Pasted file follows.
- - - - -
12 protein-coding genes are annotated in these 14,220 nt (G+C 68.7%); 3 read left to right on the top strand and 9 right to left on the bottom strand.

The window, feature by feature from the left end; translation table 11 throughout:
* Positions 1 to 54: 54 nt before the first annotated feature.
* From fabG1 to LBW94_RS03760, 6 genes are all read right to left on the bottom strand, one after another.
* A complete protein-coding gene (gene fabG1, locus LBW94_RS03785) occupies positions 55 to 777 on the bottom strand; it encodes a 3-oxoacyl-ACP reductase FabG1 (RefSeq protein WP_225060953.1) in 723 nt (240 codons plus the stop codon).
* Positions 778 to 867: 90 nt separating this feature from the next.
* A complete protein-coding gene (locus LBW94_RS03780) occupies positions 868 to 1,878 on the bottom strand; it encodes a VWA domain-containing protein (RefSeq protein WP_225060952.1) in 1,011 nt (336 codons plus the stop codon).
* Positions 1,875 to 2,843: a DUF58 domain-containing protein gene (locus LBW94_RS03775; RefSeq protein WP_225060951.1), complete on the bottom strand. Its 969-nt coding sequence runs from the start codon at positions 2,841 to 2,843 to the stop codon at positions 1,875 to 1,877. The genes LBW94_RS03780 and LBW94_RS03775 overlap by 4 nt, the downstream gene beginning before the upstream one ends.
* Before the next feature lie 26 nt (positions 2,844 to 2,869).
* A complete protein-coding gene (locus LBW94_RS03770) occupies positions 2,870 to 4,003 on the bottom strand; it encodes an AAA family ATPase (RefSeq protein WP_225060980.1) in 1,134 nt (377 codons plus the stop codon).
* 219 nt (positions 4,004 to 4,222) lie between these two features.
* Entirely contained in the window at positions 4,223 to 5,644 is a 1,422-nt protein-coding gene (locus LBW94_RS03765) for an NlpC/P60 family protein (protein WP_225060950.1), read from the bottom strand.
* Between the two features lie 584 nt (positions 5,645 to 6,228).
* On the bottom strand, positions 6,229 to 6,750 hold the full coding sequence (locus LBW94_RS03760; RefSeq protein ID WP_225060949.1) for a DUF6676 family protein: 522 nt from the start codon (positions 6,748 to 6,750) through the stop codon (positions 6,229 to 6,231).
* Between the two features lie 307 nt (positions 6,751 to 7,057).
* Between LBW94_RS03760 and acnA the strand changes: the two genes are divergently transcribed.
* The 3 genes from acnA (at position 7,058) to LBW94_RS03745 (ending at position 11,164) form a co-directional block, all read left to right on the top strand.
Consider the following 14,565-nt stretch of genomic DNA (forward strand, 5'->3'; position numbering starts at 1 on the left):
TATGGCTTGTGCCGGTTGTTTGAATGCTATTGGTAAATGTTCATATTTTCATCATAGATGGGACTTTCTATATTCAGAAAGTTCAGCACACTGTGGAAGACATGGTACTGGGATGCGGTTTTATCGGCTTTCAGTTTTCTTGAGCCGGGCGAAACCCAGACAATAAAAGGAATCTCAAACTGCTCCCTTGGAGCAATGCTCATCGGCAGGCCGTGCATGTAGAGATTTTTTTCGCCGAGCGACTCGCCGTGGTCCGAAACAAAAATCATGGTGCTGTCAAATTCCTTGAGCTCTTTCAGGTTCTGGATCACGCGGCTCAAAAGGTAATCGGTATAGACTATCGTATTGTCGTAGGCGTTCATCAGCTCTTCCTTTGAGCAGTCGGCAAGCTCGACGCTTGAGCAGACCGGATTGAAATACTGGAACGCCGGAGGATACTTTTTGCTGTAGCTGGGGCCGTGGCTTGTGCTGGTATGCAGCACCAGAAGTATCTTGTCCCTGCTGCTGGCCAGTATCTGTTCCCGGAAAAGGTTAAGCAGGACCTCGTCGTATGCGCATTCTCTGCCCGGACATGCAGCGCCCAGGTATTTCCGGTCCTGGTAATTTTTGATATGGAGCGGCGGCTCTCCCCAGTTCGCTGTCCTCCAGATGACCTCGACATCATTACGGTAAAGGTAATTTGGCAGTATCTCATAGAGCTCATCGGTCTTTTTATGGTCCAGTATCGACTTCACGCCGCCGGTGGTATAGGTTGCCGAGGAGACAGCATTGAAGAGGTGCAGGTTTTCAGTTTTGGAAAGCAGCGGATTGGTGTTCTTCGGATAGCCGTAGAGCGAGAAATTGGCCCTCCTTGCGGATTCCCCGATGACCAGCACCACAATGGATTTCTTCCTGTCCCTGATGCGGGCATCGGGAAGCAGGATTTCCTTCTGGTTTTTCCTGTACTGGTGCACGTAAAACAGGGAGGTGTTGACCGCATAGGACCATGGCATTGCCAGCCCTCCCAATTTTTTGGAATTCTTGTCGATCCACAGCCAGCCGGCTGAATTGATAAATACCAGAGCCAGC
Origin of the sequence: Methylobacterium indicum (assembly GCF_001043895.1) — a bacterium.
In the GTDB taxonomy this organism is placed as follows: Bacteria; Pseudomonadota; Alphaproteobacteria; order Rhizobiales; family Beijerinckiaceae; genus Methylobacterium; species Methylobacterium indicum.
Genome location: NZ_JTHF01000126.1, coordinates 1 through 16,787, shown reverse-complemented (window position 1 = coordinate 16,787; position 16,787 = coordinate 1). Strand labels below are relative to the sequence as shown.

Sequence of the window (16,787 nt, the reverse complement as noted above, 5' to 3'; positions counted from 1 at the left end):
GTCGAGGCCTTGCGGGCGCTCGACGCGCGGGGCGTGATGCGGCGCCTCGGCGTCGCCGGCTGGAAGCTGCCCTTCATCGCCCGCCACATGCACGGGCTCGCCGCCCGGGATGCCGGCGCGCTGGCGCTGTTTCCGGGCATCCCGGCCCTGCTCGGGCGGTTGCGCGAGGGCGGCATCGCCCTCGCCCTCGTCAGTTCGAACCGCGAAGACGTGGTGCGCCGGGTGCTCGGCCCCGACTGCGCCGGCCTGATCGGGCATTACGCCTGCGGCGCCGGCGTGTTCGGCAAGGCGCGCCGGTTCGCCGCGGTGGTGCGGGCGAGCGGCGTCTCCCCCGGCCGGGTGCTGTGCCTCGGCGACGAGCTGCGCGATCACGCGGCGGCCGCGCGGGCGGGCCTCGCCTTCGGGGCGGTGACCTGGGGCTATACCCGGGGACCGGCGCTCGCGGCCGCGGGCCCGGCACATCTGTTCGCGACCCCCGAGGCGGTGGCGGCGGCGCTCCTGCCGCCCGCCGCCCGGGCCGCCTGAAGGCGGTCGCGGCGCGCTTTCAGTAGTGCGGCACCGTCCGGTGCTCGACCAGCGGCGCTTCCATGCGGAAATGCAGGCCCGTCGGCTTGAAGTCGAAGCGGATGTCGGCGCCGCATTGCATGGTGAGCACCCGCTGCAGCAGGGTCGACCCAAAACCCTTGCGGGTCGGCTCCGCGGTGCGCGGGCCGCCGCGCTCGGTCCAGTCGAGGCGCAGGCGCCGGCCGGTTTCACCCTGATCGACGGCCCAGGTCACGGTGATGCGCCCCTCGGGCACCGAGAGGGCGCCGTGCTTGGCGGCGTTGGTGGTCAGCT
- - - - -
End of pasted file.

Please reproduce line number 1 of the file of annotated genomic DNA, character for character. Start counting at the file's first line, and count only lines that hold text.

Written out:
12 protein-coding genes are annotated in these 14,220 nt (G+C 68.7%); 3 read left to right on the top strand and 9 right to left on the bottom strand.